What’s a guy s’posed to do?

Is masculinity dead? Are all men bad? Why does it feel like sometimes all males are accused of being sexist misogynist creeps? When society and feminism started questioning the harmful roles and stereotypes assigned to women, we also began looking at masculinity – and it didn’t look great.

While feminism has highlighted many problematic male stereotypes, it is not meant to mark the end of men or masculinity. In this three-part series, we present men giving their takes on what it can and should mean to be 'a good man' today...

Part 1: Ryan McKelley

Dr. Ryan McKelley, shared an early experiment from the 13th century where infants were denied social interaction. The nature of the study was to find out what language would naturally develop without influence from a caregiver. However, the study failed because all of the infants died.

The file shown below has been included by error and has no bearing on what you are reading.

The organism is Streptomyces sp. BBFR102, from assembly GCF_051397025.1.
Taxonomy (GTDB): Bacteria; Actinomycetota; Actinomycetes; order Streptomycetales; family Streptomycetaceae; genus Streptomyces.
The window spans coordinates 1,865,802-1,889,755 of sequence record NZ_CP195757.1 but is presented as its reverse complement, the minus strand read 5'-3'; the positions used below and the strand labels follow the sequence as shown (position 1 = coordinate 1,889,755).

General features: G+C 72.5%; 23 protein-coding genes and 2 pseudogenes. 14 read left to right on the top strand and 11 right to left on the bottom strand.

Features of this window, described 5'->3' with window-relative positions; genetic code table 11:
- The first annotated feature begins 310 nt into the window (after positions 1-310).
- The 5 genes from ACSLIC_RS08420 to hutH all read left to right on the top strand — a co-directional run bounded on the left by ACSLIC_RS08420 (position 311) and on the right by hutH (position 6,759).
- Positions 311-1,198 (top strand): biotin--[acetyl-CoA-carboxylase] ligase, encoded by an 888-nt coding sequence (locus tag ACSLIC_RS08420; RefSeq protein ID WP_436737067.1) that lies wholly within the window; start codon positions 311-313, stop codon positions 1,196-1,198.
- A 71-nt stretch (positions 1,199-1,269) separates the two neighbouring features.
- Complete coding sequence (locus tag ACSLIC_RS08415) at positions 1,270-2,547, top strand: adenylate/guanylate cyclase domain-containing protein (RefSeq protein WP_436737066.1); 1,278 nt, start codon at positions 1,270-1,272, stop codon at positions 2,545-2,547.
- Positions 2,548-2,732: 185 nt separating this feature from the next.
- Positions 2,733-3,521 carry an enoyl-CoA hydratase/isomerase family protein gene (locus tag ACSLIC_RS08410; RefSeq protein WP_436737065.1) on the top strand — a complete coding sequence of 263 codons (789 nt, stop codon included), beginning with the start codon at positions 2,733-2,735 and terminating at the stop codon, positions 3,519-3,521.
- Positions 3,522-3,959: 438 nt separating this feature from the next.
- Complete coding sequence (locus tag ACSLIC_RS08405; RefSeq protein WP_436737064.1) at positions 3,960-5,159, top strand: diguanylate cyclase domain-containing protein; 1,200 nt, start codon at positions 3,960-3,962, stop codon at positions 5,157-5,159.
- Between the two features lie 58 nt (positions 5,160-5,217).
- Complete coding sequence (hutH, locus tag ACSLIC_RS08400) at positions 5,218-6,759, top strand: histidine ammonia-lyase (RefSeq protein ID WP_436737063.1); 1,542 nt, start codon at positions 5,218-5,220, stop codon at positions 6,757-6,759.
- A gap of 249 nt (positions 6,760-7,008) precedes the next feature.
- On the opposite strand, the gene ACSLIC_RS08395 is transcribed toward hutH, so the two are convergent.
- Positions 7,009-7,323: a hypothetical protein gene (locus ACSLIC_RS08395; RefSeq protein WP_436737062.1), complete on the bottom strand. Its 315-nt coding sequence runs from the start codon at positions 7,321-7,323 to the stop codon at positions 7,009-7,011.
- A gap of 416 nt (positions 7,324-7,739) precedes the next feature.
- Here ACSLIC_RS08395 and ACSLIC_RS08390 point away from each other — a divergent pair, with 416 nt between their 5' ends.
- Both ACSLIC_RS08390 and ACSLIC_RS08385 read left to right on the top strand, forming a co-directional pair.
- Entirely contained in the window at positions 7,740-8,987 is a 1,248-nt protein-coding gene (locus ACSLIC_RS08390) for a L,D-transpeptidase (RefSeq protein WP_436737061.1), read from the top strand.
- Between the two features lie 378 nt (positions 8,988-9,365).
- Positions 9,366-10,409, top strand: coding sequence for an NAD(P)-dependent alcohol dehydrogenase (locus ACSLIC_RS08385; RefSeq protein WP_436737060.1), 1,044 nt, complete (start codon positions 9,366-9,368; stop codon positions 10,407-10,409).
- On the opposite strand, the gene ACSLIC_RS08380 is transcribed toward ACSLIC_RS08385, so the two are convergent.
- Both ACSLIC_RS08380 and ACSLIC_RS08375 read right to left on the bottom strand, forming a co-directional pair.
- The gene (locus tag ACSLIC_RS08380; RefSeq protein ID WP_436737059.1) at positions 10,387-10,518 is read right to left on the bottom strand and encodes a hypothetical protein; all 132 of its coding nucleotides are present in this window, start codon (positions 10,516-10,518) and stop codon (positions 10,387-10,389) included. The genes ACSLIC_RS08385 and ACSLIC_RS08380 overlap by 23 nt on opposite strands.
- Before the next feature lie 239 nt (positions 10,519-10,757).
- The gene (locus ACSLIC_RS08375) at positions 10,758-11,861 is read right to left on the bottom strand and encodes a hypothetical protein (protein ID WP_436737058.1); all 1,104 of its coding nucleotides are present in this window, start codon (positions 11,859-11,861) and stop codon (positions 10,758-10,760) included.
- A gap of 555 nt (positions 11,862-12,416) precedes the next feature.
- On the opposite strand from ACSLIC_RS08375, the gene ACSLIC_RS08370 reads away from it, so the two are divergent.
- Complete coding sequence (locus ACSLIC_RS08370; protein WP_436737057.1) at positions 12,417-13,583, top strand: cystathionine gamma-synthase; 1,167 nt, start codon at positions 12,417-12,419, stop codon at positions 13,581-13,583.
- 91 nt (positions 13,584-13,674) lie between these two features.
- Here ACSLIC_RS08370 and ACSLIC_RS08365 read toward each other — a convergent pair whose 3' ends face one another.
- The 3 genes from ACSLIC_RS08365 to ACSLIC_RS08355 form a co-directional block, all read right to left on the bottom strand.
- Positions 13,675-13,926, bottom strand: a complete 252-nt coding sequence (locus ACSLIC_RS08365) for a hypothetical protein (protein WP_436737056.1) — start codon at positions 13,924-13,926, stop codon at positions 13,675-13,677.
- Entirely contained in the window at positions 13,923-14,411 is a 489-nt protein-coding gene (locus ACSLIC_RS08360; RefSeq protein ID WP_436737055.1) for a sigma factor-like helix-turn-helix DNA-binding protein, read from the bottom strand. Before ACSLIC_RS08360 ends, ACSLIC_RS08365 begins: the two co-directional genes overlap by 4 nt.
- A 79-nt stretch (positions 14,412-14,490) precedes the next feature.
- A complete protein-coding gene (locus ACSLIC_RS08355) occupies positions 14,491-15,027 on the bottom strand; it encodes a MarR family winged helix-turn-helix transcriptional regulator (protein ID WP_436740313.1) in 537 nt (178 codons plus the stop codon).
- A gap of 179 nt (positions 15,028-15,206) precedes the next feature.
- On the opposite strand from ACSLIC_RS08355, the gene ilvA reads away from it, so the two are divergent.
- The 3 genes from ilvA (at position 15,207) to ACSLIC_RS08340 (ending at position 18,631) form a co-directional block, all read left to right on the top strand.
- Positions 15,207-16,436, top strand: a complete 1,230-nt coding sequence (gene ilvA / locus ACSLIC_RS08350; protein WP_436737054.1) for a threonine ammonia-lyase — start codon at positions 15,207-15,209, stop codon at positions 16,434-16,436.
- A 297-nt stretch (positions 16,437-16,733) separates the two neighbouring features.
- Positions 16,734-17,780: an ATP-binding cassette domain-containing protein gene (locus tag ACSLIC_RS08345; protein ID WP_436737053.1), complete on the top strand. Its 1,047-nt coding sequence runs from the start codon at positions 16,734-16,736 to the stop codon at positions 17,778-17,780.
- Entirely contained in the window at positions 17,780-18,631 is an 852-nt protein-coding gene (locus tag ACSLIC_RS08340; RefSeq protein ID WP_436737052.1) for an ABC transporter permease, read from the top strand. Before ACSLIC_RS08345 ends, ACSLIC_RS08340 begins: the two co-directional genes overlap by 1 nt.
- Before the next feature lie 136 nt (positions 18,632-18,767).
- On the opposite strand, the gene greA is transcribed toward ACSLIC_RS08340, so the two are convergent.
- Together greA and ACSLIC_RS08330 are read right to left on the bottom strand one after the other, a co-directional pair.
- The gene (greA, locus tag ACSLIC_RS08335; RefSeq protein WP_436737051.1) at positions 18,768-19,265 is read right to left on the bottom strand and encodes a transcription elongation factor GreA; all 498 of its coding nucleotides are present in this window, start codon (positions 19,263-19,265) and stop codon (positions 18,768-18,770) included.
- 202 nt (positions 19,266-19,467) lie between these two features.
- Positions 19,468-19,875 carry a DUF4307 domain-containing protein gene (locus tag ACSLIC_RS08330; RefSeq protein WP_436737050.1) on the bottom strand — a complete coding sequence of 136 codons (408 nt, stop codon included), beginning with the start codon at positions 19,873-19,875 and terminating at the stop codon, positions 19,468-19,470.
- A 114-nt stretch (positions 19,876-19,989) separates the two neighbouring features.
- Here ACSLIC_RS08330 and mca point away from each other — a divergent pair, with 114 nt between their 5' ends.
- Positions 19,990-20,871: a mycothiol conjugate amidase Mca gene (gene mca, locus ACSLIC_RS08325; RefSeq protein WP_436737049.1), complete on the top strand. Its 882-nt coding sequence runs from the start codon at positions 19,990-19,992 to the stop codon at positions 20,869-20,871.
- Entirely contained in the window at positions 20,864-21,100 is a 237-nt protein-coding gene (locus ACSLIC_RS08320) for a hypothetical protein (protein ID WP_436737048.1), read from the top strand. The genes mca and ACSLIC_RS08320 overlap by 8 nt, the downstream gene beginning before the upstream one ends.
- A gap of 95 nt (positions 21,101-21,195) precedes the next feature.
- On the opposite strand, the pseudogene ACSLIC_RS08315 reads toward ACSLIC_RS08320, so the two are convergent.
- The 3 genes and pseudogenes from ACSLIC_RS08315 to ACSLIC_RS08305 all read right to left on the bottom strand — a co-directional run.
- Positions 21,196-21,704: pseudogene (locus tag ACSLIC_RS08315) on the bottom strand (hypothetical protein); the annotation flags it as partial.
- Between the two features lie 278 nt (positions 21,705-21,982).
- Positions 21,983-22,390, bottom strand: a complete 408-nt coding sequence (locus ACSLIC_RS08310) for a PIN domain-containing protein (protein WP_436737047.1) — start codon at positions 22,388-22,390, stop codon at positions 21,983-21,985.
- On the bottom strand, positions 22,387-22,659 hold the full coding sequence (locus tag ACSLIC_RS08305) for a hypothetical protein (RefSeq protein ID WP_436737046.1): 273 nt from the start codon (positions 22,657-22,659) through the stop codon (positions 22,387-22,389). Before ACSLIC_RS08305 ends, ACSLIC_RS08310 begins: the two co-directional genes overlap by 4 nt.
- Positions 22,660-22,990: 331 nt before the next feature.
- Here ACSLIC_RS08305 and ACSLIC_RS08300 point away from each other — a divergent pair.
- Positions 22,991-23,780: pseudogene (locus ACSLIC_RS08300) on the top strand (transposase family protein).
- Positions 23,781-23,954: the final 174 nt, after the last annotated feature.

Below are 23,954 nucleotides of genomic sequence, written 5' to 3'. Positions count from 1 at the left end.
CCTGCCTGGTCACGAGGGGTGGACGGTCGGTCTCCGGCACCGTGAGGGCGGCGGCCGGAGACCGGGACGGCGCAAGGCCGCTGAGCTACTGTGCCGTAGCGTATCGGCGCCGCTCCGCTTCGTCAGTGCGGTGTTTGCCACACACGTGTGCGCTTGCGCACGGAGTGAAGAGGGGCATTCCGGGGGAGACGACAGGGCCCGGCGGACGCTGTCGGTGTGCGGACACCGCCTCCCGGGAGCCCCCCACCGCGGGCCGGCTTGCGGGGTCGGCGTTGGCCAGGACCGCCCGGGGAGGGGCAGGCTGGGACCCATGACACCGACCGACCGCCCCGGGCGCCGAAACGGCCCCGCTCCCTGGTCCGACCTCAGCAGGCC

Ryan McKelley: Unmasking masculinity – helping boys become connected men.

Study after study has shown that social isolation is a risk factor for development of disease. It highlights the importance of social connection for mental and physical health, yet the stereotype is that men are less capable of emotional connection than women, notes McKelley.

McKelley suggests otherwise. Studies show when men's physiological responses to emotional stimuli are measured, their internal experience is similar to that of women.

McKelley wants men to do away with the mask. Sometimes emotional restriction is necessary, but it doesn't need to be the default mode, he says. He challenges men to eliminate phrases like "man up" or "stop acting like a girl." They should understand that opening up and being vulnerable is courageous. Taking small risks to open up will give them a broader experience of all of their emotions and allow them to make deeper connections.

McKelley is a licensed psychologist and UW-L associate professor of psychology.

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